Interviewed in Vienna, March 20th 2003
ORIS: In the late fifties and early sixties, Vienna was an important site of the post-war avant-garde. The writers of the Wiener Gruppe radicalised language, while the art of the Viennese Actionists, related to corporeality, went up to and sometimes across the borders of existence. At the end of the sixties, this fertile atmosphere gave rise to several young avant-garde architectural groups: Haus-Rucker, COOP-HIMMELBLAU, Missing Link, Zünd-Up, and Salz der Erde. But only COOP-HIMMELBLAU is still in existence, still sticking to their original principles to a very large extent, and showing constant renewal and vitality. Is this perhaps because from the very beginning your principles were existential?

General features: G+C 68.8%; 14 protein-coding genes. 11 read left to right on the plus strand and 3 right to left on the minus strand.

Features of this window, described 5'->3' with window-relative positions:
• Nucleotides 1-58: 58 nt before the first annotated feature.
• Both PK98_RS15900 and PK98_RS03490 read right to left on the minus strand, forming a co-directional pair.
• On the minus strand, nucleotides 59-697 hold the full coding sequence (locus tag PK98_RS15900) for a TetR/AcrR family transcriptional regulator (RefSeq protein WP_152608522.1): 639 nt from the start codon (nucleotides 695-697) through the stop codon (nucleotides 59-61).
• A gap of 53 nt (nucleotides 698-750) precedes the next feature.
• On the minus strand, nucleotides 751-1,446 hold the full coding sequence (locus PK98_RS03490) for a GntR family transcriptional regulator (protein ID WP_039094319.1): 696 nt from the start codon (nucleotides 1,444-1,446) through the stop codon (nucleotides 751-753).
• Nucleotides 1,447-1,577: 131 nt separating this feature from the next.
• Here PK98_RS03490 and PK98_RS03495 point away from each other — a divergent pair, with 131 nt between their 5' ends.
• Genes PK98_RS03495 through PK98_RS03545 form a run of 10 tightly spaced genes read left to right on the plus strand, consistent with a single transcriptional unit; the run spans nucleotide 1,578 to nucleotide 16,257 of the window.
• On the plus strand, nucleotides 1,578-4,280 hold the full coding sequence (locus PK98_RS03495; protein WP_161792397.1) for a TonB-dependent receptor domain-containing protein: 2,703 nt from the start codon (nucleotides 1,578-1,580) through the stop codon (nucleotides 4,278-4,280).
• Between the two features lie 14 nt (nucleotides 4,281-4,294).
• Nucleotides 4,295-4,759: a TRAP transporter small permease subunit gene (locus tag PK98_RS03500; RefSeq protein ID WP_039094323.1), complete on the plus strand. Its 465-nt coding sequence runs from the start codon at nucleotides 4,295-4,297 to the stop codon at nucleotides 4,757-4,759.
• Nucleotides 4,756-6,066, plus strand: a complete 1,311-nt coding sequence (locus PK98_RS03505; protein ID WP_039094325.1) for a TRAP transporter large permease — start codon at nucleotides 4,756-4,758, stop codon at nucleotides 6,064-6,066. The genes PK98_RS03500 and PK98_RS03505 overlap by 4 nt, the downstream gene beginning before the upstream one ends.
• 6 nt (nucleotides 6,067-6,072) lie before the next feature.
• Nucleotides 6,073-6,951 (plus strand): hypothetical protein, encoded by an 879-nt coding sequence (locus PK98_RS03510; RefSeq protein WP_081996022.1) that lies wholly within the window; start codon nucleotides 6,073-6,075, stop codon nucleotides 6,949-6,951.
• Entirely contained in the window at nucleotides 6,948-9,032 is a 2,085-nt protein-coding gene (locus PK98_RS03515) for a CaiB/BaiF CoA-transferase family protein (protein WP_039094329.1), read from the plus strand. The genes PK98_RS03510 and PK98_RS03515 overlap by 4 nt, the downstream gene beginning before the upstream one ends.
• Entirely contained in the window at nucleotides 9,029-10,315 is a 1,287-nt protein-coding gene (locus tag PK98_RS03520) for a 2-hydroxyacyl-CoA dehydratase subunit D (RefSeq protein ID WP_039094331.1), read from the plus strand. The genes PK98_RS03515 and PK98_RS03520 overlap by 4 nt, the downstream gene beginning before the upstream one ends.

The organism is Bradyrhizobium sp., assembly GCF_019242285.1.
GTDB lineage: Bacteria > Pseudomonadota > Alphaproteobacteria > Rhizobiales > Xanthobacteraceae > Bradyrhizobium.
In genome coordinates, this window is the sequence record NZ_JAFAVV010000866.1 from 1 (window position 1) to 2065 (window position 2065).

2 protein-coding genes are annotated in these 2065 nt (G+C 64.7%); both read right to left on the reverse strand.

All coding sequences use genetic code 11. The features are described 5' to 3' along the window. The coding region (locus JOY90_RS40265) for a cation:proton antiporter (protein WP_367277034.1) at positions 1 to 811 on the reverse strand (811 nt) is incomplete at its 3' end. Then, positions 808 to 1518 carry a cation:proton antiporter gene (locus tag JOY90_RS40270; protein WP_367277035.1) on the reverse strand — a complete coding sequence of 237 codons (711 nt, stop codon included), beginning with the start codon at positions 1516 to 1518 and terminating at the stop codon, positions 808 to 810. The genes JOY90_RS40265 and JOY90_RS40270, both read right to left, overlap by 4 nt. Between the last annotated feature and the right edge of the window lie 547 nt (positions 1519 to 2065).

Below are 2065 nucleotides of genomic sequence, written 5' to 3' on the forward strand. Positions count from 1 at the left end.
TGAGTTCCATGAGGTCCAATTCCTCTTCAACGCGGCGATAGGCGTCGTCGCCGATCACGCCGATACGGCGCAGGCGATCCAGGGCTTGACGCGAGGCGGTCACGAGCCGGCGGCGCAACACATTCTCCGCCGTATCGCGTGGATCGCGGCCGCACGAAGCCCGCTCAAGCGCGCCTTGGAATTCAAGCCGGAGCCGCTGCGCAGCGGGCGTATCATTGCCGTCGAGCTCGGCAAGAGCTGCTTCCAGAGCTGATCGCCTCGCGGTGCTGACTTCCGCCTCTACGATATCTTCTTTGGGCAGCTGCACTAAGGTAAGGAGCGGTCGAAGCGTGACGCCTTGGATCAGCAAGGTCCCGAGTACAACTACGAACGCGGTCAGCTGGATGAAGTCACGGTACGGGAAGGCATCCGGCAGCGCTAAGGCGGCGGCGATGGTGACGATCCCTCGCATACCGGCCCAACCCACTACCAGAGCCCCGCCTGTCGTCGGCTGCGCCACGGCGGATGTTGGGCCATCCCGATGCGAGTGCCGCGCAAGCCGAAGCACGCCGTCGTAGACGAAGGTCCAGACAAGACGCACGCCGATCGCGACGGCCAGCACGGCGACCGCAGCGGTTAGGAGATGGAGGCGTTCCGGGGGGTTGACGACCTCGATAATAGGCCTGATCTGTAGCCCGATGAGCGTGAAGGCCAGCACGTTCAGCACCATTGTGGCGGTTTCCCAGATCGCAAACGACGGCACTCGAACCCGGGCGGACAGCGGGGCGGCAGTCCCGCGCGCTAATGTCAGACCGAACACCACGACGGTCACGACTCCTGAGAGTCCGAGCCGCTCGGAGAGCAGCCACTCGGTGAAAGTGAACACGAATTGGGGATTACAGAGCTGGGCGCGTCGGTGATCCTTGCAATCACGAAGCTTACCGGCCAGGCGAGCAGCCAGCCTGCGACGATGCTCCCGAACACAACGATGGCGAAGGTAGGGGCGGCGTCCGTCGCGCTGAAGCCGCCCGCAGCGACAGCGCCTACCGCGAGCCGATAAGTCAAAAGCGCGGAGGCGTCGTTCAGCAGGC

Prix: I think there are two reasons for this. This is the steady optimism that is expressed by our actual name and the expanding sense for life that we still have. And the second important thing is that we very early on got out of Vienna. And this is among other things why we are still around because Vienna either kills off its inventors or drives them out.